I began reading Thomas Merton in 2013. Enthralled and captivated with his second book, New Seeds of Contemplation:
“Many poets are not poets for the same reason that many religious men are not saints: they never succeed in being themselves… They never become the man or the artist who is called for by all the circumstances of their individual lives. …They wear out their minds and bodies in a hopeless endeavor to have somebody else’s experiences or write somebody else’s poems.”— Thomas Merton, New Seeds of Contemplation
While working as a therapist I found myself continually feeling burnt out and so far from the artist within. I quit my job to travel to the seventeen Cistercian/Trappist monasteries of the United States—first visiting Thomas Merton’s former Abbey in Kentucky. Because of my work, writing, and photography featuring silence, solitude, and contemplative life—this led to my working on the documentary feature, In Pursuit of Silence, alongside filmmaker and fellow artist, Patrick Shen.
This film, my directorial debut, is a project not only birthed from the silence but one that has emerged from the absurdity that points to clarity of Thomas Merton’s essays and meditative photographs—especially the combination of those selected and printed in Day of a Stranger. Patrick and I spent hours mulling over images, audio, and text as we began to approach the idea and then receive permission to film at the hermitage on the Gethsemani Abbey property.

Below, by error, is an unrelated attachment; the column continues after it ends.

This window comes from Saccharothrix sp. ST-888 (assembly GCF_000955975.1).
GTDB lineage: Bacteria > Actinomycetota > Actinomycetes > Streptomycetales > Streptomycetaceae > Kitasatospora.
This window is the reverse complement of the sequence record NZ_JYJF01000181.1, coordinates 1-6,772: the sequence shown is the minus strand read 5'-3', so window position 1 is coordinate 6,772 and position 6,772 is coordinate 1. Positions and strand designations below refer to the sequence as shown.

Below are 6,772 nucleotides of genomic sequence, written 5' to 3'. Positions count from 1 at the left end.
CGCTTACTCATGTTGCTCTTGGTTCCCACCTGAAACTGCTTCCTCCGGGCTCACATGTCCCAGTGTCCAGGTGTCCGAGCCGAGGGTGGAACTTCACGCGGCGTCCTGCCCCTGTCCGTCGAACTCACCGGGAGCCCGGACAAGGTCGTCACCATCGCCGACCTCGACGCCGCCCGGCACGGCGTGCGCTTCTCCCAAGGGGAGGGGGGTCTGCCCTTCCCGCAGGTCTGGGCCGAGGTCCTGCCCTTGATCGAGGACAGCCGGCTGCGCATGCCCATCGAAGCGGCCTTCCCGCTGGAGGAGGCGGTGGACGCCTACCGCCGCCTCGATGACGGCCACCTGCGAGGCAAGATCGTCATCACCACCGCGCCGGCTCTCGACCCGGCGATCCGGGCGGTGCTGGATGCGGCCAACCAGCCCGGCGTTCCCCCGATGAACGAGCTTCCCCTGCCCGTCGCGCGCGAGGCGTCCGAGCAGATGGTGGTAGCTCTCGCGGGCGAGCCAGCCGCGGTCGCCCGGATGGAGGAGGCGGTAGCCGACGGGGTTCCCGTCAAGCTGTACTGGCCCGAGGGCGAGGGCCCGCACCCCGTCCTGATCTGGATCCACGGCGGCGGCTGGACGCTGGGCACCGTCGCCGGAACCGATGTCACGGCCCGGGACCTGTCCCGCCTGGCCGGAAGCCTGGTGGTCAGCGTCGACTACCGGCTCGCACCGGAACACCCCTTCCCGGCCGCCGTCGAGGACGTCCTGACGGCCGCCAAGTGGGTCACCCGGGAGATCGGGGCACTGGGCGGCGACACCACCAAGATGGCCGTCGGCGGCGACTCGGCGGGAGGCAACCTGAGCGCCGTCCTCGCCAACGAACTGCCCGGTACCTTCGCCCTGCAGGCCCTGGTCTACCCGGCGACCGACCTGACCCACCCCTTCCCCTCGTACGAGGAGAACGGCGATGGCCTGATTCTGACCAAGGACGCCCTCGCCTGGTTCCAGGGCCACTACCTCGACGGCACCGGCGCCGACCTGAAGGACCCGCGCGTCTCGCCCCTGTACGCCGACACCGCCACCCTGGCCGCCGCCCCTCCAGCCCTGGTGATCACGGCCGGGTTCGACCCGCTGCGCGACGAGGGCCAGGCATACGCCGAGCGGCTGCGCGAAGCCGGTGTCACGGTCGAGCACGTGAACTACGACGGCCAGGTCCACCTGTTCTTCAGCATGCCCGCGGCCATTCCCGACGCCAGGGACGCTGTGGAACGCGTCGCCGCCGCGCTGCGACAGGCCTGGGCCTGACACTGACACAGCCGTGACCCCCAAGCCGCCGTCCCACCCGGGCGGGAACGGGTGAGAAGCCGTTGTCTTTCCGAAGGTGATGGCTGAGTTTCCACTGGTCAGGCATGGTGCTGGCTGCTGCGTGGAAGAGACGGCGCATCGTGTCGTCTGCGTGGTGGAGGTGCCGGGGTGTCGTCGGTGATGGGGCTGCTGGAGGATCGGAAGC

This short film will expand on these notions using the nearly 150 hours of audio Merton recorded from within the hermitage walls. His journal readings, Gregorian chants, comments on weather and birds, jazz meditations, priestly notations, and more will accompany the sights and natural sounds of this mystical monastic space.
During our first production trip, Patrick and I walked the path Thomas Merton would take to the abbey, we stayed up late and awoke early, and we got into a kind of monastic rhythm of our own. We bathed in the silences of the forest as we recorded the naturally changing sounds throughout the days, tracked the sun’s movement through clouds, and chased the light and shadows upon the space Thomas Merton last declared as “home.”
In an attempt to capture the hermitage in its many forms, Patrick and I are raising funds to secure a winter trip for further filming. For more about how you can both see the film and help to to our support page.
From watching this film, it is my hope that the viewer will gain an understanding for the hermitage within—the vast interior spaciousness of our lives. It is my hope that the life of one man in the woods reminds us all of the silence and solitude that is the ground on which we find the meeting place for our true selves.